Vredenburgh, Vredenburgh, Vredenburgh & Vredenburgh

I was by struck something that seemingly cannot be a coincidence, but of which no hints of a relationship or any sort of explanation is given in the Beyond the Mountains of Madness book itself. I can only assume that it is an easter egg-like wild goose chase (or seed for any Keepers who, God help them, want more side adventures), but I must admit it confounds me somewhat.

Specifically I'm talking about the Vredenburgh family, and their propensity to appear throughout the BtMoM storyline. Historically, the first one appears in 1838 in the Poe's The Narrative of Arthur Gordon Pym.

A sailor, Peter Vredenburgh of New York, is lost overboard on Jan 10th. Keeper’s note: the Grampus was owned by the firm of Lloyd and Vredenburgh, but no connection between the names is revealed.
— Page 179

And furthermore, the bark Grampus, is owned by Lloyd and (the second) Vredenburgh, although no connection between the two Vredenburghs are ever made in Pym's tale.

The third one appears some time after 1897, when Stanley Edgar Fuchs wants to sell the Pym manuscript, believing it to be fake.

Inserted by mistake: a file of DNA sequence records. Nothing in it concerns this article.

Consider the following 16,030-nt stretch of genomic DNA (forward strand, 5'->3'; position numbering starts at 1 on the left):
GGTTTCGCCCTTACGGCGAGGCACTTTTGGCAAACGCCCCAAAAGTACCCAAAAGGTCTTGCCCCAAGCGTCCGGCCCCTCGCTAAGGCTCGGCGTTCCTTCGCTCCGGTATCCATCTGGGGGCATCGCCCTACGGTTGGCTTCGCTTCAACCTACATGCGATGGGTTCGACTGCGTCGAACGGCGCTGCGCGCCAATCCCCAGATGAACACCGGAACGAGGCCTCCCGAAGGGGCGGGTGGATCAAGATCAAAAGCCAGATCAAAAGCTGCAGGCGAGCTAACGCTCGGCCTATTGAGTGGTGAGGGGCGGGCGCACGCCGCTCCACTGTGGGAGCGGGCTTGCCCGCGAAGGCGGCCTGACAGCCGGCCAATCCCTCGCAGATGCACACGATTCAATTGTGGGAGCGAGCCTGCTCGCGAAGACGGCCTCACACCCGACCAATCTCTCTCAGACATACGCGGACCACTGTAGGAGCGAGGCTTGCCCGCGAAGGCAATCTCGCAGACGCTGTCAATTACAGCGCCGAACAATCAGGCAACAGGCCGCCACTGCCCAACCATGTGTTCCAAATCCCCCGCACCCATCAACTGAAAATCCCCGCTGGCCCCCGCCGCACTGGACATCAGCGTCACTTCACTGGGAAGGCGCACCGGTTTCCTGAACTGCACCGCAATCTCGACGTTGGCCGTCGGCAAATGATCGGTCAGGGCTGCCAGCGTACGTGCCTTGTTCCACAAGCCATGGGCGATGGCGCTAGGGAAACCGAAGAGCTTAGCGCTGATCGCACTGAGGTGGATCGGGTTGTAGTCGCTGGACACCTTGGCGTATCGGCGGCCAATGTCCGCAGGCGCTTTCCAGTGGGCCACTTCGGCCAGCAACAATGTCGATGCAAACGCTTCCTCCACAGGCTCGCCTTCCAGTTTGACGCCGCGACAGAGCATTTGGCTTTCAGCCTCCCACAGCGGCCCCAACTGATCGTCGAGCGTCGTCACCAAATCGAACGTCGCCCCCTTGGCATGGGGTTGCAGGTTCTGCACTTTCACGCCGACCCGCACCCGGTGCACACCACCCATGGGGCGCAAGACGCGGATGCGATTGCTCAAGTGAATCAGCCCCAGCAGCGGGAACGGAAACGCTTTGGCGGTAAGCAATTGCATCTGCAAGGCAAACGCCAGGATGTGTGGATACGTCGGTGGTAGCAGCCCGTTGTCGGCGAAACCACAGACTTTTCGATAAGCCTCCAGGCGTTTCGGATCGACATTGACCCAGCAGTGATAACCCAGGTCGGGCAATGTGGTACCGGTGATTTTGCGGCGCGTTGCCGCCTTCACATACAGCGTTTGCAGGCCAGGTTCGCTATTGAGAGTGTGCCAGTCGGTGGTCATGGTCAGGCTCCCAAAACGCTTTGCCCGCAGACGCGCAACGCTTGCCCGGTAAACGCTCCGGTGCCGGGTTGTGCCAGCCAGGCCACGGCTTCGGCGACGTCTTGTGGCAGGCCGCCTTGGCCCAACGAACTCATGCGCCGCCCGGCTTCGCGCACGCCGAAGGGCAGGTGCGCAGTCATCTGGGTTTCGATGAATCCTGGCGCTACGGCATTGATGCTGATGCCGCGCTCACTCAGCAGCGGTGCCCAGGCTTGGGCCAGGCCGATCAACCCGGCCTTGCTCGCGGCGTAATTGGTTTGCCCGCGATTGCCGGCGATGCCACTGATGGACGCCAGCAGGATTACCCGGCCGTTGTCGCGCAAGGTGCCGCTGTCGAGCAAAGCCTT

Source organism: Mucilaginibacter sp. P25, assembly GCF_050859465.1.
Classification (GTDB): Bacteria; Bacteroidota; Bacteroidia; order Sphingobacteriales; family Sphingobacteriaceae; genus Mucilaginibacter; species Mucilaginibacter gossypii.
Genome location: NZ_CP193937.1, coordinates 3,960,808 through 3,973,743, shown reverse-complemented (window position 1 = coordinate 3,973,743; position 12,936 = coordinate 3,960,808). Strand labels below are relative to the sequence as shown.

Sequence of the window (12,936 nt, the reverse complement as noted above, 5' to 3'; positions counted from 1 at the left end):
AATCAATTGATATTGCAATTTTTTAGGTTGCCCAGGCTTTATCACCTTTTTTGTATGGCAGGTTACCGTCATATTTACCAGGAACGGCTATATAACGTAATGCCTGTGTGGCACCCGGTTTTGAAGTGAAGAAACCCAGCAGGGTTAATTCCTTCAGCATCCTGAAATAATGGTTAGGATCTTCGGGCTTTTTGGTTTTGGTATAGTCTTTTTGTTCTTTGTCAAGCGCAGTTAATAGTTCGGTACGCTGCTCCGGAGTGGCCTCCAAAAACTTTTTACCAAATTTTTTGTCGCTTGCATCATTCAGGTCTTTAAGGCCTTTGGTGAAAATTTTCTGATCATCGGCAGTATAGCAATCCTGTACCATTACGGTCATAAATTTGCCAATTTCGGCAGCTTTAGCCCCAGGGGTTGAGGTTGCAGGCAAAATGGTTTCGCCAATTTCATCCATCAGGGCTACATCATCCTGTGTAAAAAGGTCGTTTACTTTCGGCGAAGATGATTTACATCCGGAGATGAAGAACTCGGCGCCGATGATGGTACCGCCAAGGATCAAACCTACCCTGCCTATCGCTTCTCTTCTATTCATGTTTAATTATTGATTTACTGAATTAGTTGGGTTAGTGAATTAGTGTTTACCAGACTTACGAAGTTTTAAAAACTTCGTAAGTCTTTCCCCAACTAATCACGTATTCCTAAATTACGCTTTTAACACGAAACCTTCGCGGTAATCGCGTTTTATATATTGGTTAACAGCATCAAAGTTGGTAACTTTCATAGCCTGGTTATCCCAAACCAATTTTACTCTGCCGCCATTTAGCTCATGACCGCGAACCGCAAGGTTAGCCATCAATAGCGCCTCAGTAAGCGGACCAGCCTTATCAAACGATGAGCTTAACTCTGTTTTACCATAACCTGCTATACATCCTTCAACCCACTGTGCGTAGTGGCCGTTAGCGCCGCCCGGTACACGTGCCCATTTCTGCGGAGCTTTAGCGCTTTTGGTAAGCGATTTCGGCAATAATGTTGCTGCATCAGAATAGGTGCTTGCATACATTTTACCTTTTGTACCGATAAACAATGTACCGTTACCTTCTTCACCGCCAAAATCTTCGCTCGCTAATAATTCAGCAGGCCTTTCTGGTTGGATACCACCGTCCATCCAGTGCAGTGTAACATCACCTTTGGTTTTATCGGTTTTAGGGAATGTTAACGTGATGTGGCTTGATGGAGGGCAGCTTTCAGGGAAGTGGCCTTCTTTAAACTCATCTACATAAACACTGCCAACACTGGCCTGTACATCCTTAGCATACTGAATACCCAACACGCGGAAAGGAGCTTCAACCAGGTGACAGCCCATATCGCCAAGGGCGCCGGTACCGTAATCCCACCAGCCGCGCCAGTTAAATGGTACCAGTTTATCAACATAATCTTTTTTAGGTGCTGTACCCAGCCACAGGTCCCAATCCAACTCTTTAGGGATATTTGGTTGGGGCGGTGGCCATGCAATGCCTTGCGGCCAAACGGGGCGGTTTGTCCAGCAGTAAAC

The advertisement was seen by Nathaniel Vredenburgh, a wealthy ship owner in London. Vredenburgh wrote at once to Fuchs offering $500 for the work, but by the time the letter arrived Fuchs had already sold the signature to Percival Lexington.
— Page 326

And the fourth one of course, is Henry Vredenburgh, who comes to captain the Starkweather-Moore Expedition's ship, The Gabrielle, after the unfortunate death of Captain Douglas.

Three or four generations of Vredenburghs, spread out across almost a hundred years, all involved in some way with the Pym story and the Antarctic? Something's fishy.

I asked Chaz Engan, author of Beyond the Mountains of Madness about it, and he confirmed that indeed, there are purposefully plenty of Vredenburgh's, but that there is no actual connection between them; just straws for the investigators to grasp at.